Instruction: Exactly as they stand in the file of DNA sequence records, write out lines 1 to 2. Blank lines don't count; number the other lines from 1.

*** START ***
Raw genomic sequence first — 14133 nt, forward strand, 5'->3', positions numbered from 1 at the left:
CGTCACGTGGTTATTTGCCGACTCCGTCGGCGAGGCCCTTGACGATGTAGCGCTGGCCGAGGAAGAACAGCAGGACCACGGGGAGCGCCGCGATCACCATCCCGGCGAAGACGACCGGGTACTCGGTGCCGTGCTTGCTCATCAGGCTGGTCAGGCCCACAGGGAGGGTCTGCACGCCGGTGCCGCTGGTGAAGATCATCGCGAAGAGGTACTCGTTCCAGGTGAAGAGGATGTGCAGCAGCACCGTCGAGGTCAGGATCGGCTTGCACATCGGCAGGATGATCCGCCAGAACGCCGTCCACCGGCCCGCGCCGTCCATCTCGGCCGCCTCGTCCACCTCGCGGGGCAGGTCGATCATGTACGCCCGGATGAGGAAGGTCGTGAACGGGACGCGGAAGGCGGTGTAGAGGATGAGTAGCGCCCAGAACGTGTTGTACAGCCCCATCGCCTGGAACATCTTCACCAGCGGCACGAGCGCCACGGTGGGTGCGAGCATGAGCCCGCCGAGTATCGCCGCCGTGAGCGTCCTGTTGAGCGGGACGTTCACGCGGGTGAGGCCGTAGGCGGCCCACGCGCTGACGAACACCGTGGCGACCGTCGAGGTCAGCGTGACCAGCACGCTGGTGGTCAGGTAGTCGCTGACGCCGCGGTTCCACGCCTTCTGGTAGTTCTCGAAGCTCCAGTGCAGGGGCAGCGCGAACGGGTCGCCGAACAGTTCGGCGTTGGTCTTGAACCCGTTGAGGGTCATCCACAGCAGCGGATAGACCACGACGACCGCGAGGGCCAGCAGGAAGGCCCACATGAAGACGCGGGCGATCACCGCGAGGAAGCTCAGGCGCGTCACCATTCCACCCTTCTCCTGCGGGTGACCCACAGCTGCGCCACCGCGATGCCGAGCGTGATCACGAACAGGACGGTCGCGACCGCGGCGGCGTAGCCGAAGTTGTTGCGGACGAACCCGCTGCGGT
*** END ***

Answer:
Raw genomic sequence first — 14133 nt, forward strand, 5'->3', positions numbered from 1 at the left:
CGTCACGTGGTTATTTGCCGACTCCGTCGGCGAGGCCCTTGACGATGTAGCGCTGGCCGAGGAAGAACAGCAGGACCACGGGGAGCGCCGCGATCACCATCCCGGCGAAGACGACCGGGTACTCGGTGCCGTGCTTGCTCATCAGGCTGGTCAGGCCCACAGGGAGGGTCTGCACGCCGGTGCCGCTGGTGAAGATCATCGCGAAGAGGTACTCGTTCCAGGTGAAGAGGATGTGCAGCAGCACCGTCGAGGTCAGGATCGGCTTGCACATCGGCAGGATGATCCGCCAGAACGCCGTCCACCGGCCCGCGCCGTCCATCTCGGCCGCCTCGTCCACCTCGCGGGGCAGGTCGATCATGTACGCCCGGATGAGGAAGGTCGTGAACGGGACGCGGAAGGCGGTGTAGAGGATGAGTAGCGCCCAGAACGTGTTGTACAGCCCCATCGCCTGGAACATCTTCACCAGCGGCACGAGCGCCACGGTGGGTGCGAGCATGAGCCCGCCGAGTATCGCCGCCGTGAGCGTCCTGTTGAGCGGGACGTTCACGCGGGTGAGGCCGTAGGCGGCCCACGCGCTGACGAACACCGTGGCGACCGTCGAGGTCAGCGTGACCAGCACGCTGGTGGTCAGGTAGTCGCTGACGCCGCGGTTCCACGCCTTCTGGTAGTTCTCGAAGCTCCAGTGCAGGGGCAGCGCGAACGGGTCGCCGAACAGTTCGGCGTTGGTCTTGAACCCGTTGAGGGTCATCCACAGCAGCGGATAGACCACGACGACCGCGAGGGCCAGCAGGAAGGCCCACATGAAGACGCGGGCGATCACCGCGAGGAAGCTCAGGCGCGTCACCATTCCACCCTTCTCCTGCGGGTGACCCACAGCTGCGCCACCGCGATGCCGAGCGTGATCACGAACAGGACGGTCGCGACCGCGGCGGCGTAGCCGAAGTTGTTGCGGACGAACCCGCTGCGGT